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Life is a Soap Opera
By: Beth Zumwalt
July 1, 2004
When Ryan Carnes found out he landed a role on General Hospital,
he was sitting in his broken down car along the Los Angeles
"It's really a funny story," said the Pittsfield native.
Carnes will portray General Hospital's teenage Lucas, a role he
considers a breakthrough.
In early June, when he found out that he was being called back for
a final audition, he was in Hawaii on vacation with his mother,
Sandy Carnes. He got a phone call from his agent with the good news,
but he had to come back from vacation a day early.
He agreed to come back and got a flat tire on his way from his
apartment to the audition.
"It was just like in a movie," he said. "It was horrible."
Luckily, Carnes had his cellular phone and was able to call his
"He said sit tight and don't panic," Carnes said. Soon, the acting
coach came to Carnes' rescue. With that, Carnes turned on his hazard
lights, locked his car and headed off to the audition for General
Hospital with his coach.
When he returned to his vehicle, he still had to wait another three
hours for someone to come and repair his tire. About an hour and a
half into his wait, he got the call offering him the job.
Carnes has been living in California for nearly two years, taking
every opportunity to work and audition for acting jobs. After
portraying roles in two independent films, he is now entering the
world of soap operas, which he says is not anything new to him.
Growing up, he had plenty of exposure to them.
"I can thank my mother for what I know about soaps," he said. "She
loves 'The Young and the Restless' and 'The Bold and the Beautiful.'
I always knew what was going on the soaps, whether I wanted to or
not. I'll admit, I got into them a little bit."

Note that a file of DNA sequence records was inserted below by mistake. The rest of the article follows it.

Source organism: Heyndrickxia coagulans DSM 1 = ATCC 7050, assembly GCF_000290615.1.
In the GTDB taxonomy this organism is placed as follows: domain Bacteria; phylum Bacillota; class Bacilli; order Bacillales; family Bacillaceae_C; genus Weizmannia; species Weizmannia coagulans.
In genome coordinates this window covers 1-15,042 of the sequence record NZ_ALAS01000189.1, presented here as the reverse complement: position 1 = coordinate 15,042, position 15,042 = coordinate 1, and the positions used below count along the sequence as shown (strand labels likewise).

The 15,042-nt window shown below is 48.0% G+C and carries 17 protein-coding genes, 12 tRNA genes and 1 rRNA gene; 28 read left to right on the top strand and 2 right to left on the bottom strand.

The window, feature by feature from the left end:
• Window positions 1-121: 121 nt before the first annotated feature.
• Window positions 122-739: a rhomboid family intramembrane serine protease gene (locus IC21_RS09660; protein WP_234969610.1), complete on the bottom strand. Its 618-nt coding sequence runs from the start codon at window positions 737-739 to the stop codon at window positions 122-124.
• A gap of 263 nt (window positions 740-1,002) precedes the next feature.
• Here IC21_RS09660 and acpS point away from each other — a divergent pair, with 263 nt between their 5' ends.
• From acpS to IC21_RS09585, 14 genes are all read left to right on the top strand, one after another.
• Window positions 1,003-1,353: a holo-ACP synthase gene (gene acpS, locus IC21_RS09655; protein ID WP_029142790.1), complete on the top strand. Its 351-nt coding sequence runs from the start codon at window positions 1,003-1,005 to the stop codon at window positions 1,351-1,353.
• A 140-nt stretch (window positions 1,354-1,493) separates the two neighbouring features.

Initially, after receiving the role of Lucas, Carnes had five shooting
dates in the last two weeks. He said it was a strange experience
compared to working in movies, and he was pretty much on his own to
figure out his character.
"Soaps just move very quickly," he said. After arriving his first
day on the set after a wardrobe fitting, Carnes went through
make-up and hair stylists, quickly got dressed, rehearsed a scene
then taped it with one take. He said the whole process took about
two hours with the actual shooting taking about 10 minutes.
"It's sort of like hurry up and wait," he said. Since then, he has
been through more taping, and is set to shoot more scenes after the
Fourth of July.
Carnes is playing a recurring role on the soap, which he said is
not the same as a contract role. The recurring role of Lucas
allows Carnes to continue auditioning for other parts in movies,
plays and television shows.
Carnes, who graduated from Pittsfield High School in 2000, said
his acting aspirations were always there in the back of his mind.
But being from a small town in the Midwest, he always felt the
back burner was a good place for them.
"I would watch TV and movies and think, 'I would like to do that,'"
he said. "It never once occurred to me that I could do it."
A glance at Carnes' old high school yearbooks proves he was active
in everything from sports to academics, but ironically, not active
in drama club.
"I never really took the time to do plays in high school or in the
Theatre Guild," he said. When Carnes was in fourth grade, he acted
as one of the Herdmans in Pike Theatre Guild's "The Best Christmas